Cresset announced today the hire of Patrick Canning as Vice Chairman. Canning will be responsible for business development across the organization. Prior to Cresset, Canning served as Managing Partner of KPMG’s Chicago office, the firm’s second largest office, as well as the Midwest market. He was previously Managing Partner of KPMG’s Boston and Providence offices. Canning retired from KPMG in March 2020 after 38 years with the firm. He was responsible for overseeing the delivery of high-quality client service, leading a culture of ethics and integrity, development of marketplace strategy, attracting and retaining key resources, and representing the firm in the marketplace. He previously served as Lead Director for KPMG’s board of directors. “Pat brings tremendous experience in serving clients, from private equity to multi-billion-dollar businesses, and we couldn’t be more excited to welcome him to Cresset,” said Avy Stein, Founder and Co-Chairman of Cresset.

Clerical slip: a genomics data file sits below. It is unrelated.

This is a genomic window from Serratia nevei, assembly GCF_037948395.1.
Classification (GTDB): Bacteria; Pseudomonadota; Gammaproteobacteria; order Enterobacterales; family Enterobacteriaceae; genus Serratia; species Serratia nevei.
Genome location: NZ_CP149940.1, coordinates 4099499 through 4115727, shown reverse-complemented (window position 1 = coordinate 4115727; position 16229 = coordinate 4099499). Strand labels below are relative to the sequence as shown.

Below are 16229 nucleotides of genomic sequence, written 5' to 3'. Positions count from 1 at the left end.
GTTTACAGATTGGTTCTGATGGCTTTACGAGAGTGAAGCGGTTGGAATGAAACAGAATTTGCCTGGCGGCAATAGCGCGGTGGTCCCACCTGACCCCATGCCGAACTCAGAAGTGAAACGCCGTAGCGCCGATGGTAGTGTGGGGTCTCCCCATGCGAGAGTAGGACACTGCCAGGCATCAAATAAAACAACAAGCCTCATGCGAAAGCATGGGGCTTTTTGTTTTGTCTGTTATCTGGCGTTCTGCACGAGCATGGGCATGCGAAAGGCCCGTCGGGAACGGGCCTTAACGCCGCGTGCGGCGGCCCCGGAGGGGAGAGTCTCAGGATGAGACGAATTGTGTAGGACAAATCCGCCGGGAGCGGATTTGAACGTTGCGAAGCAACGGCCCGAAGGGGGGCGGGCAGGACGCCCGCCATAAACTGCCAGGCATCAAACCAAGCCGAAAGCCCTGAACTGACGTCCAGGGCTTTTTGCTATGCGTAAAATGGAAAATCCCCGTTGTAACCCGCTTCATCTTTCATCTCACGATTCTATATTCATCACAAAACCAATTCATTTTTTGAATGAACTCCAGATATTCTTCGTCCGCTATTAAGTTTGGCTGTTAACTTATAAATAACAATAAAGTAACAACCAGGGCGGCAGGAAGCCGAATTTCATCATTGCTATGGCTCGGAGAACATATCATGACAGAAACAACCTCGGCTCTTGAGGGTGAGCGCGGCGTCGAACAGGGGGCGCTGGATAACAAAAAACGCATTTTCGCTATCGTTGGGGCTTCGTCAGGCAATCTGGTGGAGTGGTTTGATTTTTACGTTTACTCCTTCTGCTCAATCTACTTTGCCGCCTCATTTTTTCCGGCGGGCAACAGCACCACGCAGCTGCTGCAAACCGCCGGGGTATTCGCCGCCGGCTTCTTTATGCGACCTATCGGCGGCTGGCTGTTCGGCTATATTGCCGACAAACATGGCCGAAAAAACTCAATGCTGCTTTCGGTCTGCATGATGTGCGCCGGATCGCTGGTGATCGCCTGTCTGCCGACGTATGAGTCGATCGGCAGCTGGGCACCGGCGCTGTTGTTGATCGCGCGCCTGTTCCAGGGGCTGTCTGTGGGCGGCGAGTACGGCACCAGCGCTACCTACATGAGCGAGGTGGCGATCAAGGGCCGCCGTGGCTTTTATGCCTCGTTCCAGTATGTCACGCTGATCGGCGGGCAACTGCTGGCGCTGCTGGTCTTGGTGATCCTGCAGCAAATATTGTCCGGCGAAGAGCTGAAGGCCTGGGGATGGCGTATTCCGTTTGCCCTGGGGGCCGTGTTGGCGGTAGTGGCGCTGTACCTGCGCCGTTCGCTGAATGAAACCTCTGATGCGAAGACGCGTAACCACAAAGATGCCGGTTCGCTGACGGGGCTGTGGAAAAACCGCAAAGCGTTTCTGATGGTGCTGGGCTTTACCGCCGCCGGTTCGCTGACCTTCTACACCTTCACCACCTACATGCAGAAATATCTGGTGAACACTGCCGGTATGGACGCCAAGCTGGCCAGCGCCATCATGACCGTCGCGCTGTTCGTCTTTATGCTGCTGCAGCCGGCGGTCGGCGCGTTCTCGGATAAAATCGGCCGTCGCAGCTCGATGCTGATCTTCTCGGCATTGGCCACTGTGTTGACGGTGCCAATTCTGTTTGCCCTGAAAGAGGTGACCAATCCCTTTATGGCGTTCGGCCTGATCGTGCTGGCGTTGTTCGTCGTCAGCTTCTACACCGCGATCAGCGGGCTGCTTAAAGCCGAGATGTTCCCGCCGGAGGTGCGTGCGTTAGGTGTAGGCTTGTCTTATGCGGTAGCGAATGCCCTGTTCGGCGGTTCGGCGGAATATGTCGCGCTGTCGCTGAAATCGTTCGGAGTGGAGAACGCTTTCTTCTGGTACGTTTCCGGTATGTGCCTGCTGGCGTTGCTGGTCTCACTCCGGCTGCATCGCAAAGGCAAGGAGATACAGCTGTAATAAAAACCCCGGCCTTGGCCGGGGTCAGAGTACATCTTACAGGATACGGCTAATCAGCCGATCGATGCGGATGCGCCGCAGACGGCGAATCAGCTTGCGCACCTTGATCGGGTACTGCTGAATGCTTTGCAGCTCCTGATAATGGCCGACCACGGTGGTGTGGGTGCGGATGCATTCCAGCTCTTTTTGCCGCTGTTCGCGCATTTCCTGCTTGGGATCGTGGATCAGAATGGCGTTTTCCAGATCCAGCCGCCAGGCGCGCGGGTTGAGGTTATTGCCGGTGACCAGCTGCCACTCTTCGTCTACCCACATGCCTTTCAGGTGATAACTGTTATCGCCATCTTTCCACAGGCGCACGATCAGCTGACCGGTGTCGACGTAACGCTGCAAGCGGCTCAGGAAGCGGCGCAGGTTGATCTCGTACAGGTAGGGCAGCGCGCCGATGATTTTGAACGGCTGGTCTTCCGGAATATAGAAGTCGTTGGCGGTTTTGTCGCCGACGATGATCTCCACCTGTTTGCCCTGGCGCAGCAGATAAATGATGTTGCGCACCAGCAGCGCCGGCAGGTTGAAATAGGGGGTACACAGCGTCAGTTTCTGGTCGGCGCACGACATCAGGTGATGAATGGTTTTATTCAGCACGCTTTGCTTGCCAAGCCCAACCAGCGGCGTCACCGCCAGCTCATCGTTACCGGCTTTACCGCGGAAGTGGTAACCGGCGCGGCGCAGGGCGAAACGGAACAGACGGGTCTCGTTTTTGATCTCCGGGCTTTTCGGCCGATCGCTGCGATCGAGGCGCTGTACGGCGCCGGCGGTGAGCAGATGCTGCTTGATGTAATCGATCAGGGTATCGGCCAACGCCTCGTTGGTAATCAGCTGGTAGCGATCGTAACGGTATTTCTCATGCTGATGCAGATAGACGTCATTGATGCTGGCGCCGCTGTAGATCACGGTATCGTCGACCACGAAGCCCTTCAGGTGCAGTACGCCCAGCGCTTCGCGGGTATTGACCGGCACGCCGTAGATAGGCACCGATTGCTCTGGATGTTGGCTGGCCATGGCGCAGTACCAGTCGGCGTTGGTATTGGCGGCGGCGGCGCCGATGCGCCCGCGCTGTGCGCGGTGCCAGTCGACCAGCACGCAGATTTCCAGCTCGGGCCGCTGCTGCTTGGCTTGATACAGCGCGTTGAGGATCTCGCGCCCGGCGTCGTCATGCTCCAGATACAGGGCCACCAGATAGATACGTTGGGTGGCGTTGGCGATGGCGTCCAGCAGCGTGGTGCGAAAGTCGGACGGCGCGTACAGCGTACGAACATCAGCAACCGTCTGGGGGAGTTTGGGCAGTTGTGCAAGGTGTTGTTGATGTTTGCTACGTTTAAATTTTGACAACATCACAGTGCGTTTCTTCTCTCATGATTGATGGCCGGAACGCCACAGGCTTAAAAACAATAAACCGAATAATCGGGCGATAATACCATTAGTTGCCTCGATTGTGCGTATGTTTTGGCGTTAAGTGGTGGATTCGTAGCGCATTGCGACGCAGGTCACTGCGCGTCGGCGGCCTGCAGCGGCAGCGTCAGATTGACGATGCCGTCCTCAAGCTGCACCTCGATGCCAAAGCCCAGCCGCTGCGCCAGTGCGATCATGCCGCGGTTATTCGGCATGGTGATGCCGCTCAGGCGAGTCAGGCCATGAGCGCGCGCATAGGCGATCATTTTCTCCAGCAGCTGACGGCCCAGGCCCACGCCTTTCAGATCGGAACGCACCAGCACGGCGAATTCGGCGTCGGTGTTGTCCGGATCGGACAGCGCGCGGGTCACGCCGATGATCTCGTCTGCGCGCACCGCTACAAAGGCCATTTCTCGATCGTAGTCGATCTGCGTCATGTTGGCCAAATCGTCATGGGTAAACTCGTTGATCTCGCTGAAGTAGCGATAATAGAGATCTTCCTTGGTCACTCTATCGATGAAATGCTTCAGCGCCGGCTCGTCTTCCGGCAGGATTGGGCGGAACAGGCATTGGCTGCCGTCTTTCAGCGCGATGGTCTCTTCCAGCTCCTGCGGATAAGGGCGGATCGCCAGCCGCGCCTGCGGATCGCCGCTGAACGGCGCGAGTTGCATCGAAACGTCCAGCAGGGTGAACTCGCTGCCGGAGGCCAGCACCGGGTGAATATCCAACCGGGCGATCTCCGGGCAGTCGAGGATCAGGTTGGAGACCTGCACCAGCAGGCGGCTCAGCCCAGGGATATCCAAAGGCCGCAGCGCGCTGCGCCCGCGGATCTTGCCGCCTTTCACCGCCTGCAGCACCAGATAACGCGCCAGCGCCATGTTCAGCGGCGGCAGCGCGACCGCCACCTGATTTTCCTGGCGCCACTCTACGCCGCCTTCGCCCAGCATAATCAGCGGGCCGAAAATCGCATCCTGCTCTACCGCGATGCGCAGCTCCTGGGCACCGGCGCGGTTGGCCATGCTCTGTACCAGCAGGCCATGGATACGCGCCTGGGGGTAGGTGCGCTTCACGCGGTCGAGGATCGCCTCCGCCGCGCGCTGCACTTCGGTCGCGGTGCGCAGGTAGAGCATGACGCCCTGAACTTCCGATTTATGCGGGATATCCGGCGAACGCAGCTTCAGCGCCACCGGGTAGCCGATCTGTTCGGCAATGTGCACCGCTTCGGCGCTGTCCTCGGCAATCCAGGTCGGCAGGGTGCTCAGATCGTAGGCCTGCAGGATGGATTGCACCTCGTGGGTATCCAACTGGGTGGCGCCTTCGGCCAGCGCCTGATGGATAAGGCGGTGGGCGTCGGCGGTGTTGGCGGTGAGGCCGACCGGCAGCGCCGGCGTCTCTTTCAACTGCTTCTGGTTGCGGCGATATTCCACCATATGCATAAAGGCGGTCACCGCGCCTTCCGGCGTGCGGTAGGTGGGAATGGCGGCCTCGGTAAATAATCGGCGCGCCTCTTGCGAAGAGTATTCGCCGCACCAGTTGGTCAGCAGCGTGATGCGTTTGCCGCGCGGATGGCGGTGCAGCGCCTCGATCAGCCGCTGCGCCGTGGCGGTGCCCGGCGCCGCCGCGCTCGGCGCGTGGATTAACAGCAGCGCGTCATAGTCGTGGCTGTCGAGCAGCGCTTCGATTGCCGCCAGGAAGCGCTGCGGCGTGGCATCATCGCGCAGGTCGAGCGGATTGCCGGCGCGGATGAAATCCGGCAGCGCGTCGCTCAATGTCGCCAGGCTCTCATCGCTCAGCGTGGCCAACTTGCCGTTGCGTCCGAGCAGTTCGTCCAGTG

Canning was named in 2016 as one of the 100 Most Connected Chicagoans by Crain’s Chicago Business. He is chairman of the board of directors of the United Way of Metro Chicago, and past chairman of the board for Kids First Chicago. Canning is committed to supporting childhood literacy and led an effort at KPMG to donate and distribute one million books to early readers in the Chicagoland area. “I am thrilled to join Cresset and believe there is a huge opportunity for additional growth. Cresset is values-based, and I look forward to contributing to the firm’s client-centric strategy and delivering a truly holistic wealth management experience. I’m excited about what the future will hold,” Canning said. Canning earned a bachelor’s degree in accounting from Providence College and is a CPA. He lives in Chicago with his wife, Betsy, and has two grown daughters.
* The “100 Most Connected in Chicago Business 2016” was created to recognize widely connected businesspeople in Chicago. Crain’s partnered with Relationship Science to assess 16,000 businesspeople in Chicago. Using RelSci’s algorithms and database of institutions and prominent Chicagoans, information from Crain’s and public sources, the list was narrowed to the 100 most connected. The recognized persons did not submit information to be considered for the recognition.